We have ventured to capture the energy in the room in a brief report sharing the highlights and themes throughout the three days, Nov 15-17 2016.

Please take a moment to take a look and discover the inspiring businesses, entrepreneurs, investors, and ecosystem enablers accelerating THE BUSINESS OF SANITATION FOR ALL!

 

 

Safe toilets help flush out disease in Cambodia’s floating communities

Safe toilets help flush out disease in Cambodia’s floating communities. The Guardian, February 15, 2017.

Open defecation in villages on Tonlé Sap lake contributes to sickness, pollution and drownings. Now, a pathogen-filtering toilet looks set to change lives

An excerpt: Taber Hand, founder and director of Wetlands Work, says the concentration of pathogens like E coli can fluctuate from about 200-400 units per 100ml of water to as much as 4,000 units per 100ml in the dry season. When the levels of pathogens are that concentrated, he says, “it’s septic”.

handypod

The HandyPod system behind Hakley Ke’s floating house in Phat Sanday commune, on the Tonlé Sap lake. Photograph: Lauren Crothers for the Guardian

In 2009, he began designing the HandyPod; a simple, two-container system that filters pathogens out of wastewater. He says the version in use by nine households and a school today, priced at $125 (£100), is the most cost-effective.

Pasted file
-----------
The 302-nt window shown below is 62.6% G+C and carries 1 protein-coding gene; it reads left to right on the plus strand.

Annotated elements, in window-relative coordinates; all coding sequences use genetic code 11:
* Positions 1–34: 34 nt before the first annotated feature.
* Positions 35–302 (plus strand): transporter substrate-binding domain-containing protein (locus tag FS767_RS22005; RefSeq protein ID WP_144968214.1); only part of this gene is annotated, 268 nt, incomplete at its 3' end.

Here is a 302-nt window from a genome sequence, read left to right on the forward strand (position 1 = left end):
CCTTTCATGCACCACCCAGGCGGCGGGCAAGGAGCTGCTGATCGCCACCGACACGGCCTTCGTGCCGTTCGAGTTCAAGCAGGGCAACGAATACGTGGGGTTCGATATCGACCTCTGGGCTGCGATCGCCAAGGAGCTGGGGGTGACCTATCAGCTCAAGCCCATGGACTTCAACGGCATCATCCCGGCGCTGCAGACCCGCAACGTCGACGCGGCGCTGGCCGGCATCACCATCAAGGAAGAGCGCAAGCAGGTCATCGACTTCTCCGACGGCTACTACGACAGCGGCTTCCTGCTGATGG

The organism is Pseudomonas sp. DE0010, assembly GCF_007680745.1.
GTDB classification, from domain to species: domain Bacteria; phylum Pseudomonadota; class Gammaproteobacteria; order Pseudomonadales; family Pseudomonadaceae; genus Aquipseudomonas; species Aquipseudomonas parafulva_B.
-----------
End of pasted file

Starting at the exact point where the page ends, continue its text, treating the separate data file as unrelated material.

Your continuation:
The system is gravitational. With each flush – achieved by pouring a ladle of water into the toilet bowl – waste is collected in the first of two containers, where it settles and is broken down using anaerobic processes over a three-day period, and the pathogen reduction begins.

The second barrel is packed with small pieces of polystyrene, which triggers a process that reduces the levels of the remaining bacteria. Each flush also forces the newly treated water back into the river, where it will pass the test for safe levels of pathogens for recreational water just one metre beyond the discharge point.

Read the complete article.

Open Defecation vs. Community Toilets: A Complicated Choice – Global Waters

Open Defecation vs. Community Toilets: A Complicated Choice. Global Waters, February 6, 2017.

She told us all to just forget it. I didn’t catch her name, I just watched her adjust the microphone and stand on tiptoes at the podium. Her grey hair peeked out from behind and she sounded frustrated.

globalwaters

A poster showing good hand washing practices outside a community toilet in Delhi. Photo Credit: USAID/India

Forget the security. It won’t make a difference. Forget the caretakers and the cleaning supplies. We don’t need those. We just want sewer lines in our communities. That’s enough now. We want to use a toilet in our home.